Despite the apparent interest in games among both investors and investment firms, some research has cast doubt on long-term improvements in financial literacy. One study — conducted by Shawn Cole at Harvard Business School, Anna Paulson at the Federal Reserve Bank of Chicago and Gauri Kartini Shastry at Wellesley College — examined the results of mandatory financial literacy courses in schools and found “no effect” on savings and investment behavior.
“What worries me is people have this intuition that it’s all about information,” according to Dan Ariely, the James B. Duke Professor of Psychology and Behavioral Economics at Duke University. “Information alone is very unlikely to help,” he said.
Other organizations, such as the nonprofit Commonwealth based in Boston, are aiming to bridge the gap between thinking and doing. With support from the Treasury Department, Commonwealth tested an app aimed at helping lower-income high school students, called Ramp It Up, in which players complete college and career-readiness projects like creating a financial aid account, or searching for scholarships, in order to advance in the game.
Ms. Maksymiw, for one, said the games helped her decide to double her contribution to her company’s retirement plan, and she now reads her quarterly statements. After yielding much of the responsibility for managing her savings and investments to her father — “he’s been doing that since before I was born,” she said — she now says her goal is to take over more of the decisions for her own money outside her retirement plan.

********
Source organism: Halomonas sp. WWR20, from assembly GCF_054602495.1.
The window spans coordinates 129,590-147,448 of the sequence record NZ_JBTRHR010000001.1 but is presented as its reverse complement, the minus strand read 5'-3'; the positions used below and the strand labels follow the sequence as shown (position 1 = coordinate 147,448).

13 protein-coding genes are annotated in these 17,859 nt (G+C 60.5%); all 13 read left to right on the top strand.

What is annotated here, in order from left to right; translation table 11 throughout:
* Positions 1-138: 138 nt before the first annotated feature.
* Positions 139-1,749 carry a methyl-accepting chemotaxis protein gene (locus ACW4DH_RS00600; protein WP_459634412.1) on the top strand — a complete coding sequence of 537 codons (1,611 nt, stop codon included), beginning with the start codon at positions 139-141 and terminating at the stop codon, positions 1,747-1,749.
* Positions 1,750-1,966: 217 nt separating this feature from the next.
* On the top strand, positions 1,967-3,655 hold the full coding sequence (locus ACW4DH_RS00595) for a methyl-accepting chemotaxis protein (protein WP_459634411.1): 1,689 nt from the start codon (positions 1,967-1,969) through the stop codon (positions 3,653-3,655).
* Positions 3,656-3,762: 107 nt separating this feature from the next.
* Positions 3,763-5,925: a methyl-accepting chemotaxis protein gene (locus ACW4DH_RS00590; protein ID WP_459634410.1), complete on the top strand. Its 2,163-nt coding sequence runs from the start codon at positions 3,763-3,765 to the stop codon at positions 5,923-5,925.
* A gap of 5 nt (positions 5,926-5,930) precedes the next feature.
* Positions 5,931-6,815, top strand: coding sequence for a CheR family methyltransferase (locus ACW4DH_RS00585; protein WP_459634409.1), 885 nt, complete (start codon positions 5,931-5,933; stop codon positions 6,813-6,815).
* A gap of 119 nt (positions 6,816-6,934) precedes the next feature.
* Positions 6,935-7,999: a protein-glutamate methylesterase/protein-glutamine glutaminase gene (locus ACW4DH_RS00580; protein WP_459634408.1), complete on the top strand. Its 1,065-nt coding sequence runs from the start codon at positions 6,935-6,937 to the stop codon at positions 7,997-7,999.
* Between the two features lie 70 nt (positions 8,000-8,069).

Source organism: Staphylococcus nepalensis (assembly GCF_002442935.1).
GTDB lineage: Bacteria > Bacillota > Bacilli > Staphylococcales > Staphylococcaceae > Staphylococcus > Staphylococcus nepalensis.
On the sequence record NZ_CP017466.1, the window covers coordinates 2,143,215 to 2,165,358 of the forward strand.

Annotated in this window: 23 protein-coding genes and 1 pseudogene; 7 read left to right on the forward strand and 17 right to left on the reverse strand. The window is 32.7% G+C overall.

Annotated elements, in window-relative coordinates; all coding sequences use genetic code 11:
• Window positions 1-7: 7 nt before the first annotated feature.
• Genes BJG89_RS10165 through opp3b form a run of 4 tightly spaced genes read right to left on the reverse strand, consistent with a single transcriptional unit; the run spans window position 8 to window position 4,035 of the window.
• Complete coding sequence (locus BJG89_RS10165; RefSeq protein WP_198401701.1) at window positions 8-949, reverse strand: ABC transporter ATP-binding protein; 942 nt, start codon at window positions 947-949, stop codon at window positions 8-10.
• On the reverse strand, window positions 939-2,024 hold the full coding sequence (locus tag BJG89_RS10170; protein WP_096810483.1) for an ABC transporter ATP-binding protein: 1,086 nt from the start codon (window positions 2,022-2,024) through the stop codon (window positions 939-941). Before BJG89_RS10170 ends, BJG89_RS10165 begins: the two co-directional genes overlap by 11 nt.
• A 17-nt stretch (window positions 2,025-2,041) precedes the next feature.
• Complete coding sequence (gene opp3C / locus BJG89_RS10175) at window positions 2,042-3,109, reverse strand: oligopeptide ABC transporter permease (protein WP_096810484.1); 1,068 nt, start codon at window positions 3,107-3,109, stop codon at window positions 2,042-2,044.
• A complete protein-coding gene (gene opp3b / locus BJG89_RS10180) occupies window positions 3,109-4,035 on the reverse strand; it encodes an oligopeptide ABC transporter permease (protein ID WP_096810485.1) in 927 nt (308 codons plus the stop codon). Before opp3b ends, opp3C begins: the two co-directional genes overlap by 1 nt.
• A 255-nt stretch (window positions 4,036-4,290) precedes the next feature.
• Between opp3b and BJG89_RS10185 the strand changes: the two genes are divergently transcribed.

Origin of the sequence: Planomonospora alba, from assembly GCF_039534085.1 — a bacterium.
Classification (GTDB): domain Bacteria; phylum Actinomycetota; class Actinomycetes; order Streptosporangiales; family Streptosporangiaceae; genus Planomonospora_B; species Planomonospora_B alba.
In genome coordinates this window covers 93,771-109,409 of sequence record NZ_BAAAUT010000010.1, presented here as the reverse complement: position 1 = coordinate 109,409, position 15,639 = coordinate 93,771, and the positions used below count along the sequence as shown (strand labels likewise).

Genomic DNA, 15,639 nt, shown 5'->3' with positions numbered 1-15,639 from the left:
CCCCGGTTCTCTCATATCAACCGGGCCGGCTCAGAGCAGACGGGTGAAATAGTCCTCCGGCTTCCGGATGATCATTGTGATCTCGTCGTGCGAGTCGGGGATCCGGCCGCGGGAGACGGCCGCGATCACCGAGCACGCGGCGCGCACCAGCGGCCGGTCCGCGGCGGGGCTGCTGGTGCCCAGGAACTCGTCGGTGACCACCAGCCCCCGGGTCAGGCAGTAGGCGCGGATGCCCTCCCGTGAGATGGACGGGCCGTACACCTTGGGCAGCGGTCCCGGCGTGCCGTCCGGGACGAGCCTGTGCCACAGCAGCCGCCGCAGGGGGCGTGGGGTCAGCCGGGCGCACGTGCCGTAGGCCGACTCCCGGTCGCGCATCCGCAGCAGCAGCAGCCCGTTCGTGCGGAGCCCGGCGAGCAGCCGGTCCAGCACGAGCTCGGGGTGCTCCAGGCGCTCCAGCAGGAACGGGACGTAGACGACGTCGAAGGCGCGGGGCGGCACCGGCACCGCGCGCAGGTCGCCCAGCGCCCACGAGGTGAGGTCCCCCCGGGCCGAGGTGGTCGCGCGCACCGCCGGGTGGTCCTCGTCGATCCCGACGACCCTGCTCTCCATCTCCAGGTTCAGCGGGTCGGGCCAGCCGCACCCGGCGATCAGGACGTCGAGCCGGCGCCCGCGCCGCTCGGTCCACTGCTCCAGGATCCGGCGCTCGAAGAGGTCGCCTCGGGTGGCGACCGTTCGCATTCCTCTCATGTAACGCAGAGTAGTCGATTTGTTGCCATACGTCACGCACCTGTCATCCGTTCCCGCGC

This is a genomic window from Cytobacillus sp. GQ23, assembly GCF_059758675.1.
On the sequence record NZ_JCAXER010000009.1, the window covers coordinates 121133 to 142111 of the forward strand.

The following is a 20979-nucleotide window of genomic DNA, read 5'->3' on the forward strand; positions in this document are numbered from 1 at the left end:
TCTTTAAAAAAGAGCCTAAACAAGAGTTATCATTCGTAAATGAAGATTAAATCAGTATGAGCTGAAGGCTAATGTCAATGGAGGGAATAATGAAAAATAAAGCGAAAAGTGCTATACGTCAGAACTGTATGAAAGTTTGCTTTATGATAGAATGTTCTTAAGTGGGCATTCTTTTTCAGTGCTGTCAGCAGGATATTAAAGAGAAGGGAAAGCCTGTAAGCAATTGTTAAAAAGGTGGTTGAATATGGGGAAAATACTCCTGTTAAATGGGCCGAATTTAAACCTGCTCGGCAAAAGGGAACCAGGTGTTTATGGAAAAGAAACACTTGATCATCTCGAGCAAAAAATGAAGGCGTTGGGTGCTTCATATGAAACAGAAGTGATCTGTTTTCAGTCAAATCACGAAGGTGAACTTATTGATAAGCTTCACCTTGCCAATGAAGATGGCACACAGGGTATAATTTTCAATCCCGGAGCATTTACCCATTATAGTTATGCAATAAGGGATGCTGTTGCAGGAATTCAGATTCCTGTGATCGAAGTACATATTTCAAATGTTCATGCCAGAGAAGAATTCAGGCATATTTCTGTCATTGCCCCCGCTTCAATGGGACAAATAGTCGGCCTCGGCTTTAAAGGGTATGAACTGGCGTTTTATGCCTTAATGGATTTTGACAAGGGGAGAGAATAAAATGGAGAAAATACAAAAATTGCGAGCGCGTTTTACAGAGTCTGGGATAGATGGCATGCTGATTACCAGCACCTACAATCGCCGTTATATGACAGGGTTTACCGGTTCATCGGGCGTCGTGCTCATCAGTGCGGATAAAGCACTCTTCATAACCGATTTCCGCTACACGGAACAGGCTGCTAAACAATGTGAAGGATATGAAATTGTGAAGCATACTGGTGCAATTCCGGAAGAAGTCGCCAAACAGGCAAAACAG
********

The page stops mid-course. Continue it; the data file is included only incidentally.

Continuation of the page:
But when it comes to retirement planning, some persistent negative perceptions of aging may be one of the biggest obstacles, said Tamara Sims, a research scientist with Stanford’s Center on Longevity. Her latest research, conducted with Jeanne Tsai, a professor in Stanford’s psychology department, demonstrates that people who focus more on what they lose than what they gain show a greater reluctance to think and plan for their later years. Her survey included the questions: “What do you look forward to about being 75 and older?” and “What do you dread?” Those with more negative perceptions tended to focus on physical and cognitive limitations while those who looked forward to aging emphasized more lifestyle benefits, like social connections, family, enjoying nature or leisure, she said.
“Your future self is an abstract concept,” Dr. Sims said. Even a simple writing exercise focusing on the ways you would like to take care of an older you can help people perceive their future more clearly. This could help spur planning for retirement, shifting a discussion away from the downsides of aging to, “This isn’t a scary, frightening thing but this is something I look forward to,” she said.